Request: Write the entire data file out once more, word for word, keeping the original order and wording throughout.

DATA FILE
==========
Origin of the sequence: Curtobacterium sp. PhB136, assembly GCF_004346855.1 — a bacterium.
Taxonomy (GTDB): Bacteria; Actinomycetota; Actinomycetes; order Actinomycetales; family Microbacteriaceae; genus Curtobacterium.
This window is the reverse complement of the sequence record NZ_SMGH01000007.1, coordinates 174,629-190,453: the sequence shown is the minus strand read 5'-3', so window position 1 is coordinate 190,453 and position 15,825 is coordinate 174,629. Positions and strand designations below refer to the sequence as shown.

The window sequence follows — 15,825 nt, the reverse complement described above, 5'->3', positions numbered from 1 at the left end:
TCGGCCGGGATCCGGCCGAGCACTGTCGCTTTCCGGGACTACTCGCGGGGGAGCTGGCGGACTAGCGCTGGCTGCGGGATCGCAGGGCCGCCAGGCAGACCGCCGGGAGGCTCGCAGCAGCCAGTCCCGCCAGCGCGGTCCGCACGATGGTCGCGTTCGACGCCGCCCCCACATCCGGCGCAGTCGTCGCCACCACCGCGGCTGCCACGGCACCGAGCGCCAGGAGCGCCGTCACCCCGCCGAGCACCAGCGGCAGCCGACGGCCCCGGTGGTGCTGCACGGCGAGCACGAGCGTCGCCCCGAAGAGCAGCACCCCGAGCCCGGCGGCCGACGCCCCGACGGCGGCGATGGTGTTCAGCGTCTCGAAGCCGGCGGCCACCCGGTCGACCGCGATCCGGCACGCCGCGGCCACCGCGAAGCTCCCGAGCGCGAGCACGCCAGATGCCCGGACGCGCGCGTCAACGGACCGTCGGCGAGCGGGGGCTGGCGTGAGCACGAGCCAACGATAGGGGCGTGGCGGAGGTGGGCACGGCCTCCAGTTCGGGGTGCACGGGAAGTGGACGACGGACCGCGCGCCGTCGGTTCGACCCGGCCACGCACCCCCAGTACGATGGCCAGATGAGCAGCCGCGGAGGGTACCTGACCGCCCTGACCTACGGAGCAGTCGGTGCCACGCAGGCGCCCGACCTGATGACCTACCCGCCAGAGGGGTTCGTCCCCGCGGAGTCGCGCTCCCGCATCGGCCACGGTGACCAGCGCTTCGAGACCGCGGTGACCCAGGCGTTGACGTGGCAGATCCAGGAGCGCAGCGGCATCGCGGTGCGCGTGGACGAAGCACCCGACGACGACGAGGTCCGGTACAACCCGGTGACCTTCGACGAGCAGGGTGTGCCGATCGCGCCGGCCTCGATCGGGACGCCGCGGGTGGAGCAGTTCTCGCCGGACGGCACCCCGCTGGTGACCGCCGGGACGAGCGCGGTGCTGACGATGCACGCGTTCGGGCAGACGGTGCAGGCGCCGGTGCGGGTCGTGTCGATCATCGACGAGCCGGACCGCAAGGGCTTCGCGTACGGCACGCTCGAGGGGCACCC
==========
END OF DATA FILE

Origin of the sequence: Curtobacterium sp. PhB136, assembly GCF_004346855.1 — a bacterium.
Taxonomy (GTDB): Bacteria; Actinomycetota; Actinomycetes; order Actinomycetales; family Microbacteriaceae; genus Curtobacterium.
This window is the reverse complement of the sequence record NZ_SMGH01000007.1, coordinates 174,629-190,453: the sequence shown is the minus strand read 5'-3', so window position 1 is coordinate 190,453 and position 15,825 is coordinate 174,629. Positions and strand designations below refer to the sequence as shown.

The window sequence follows — 15,825 nt, the reverse complement described above, 5'->3', positions numbered from 1 at the left end:
TCGGCCGGGATCCGGCCGAGCACTGTCGCTTTCCGGGACTACTCGCGGGGGAGCTGGCGGACTAGCGCTGGCTGCGGGATCGCAGGGCCGCCAGGCAGACCGCCGGGAGGCTCGCAGCAGCCAGTCCCGCCAGCGCGGTCCGCACGATGGTCGCGTTCGACGCCGCCCCCACATCCGGCGCAGTCGTCGCCACCACCGCGGCTGCCACGGCACCGAGCGCCAGGAGCGCCGTCACCCCGCCGAGCACCAGCGGCAGCCGACGGCCCCGGTGGTGCTGCACGGCGAGCACGAGCGTCGCCCCGAAGAGCAGCACCCCGAGCCCGGCGGCCGACGCCCCGACGGCGGCGATGGTGTTCAGCGTCTCGAAGCCGGCGGCCACCCGGTCGACCGCGATCCGGCACGCCGCGGCCACCGCGAAGCTCCCGAGCGCGAGCACGCCAGATGCCCGGACGCGCGCGTCAACGGACCGTCGGCGAGCGGGGGCTGGCGTGAGCACGAGCCAACGATAGGGGCGTGGCGGAGGTGGGCACGGCCTCCAGTTCGGGGTGCACGGGAAGTGGACGACGGACCGCGCGCCGTCGGTTCGACCCGGCCACGCACCCCCAGTACGATGGCCAGATGAGCAGCCGCGGAGGGTACCTGACCGCCCTGACCTACGGAGCAGTCGGTGCCACGCAGGCGCCCGACCTGATGACCTACCCGCCAGAGGGGTTCGTCCCCGCGGAGTCGCGCTCCCGCATCGGCCACGGTGACCAGCGCTTCGAGACCGCGGTGACCCAGGCGTTGACGTGGCAGATCCAGGAGCGCAGCGGCATCGCGGTGCGCGTGGACGAAGCACCCGACGACGACGAGGTCCGGTACAACCCGGTGACCTTCGACGAGCAGGGTGTGCCGATCGCGCCGGCCTCGATCGGGACGCCGCGGGTGGAGCAGTTCTCGCCGGACGGCACCCCGCTGGTGACCGCCGGGACGAGCGCGGTGCTGACGATGCACGCGTTCGGGCAGACGGTGCAGGCGCCGGTGCGGGTCGTGTCGATCATCGACGAGCCGGACCGCAAGGGCTTCGCGTACGGCACGCTCGAGGGGCACCC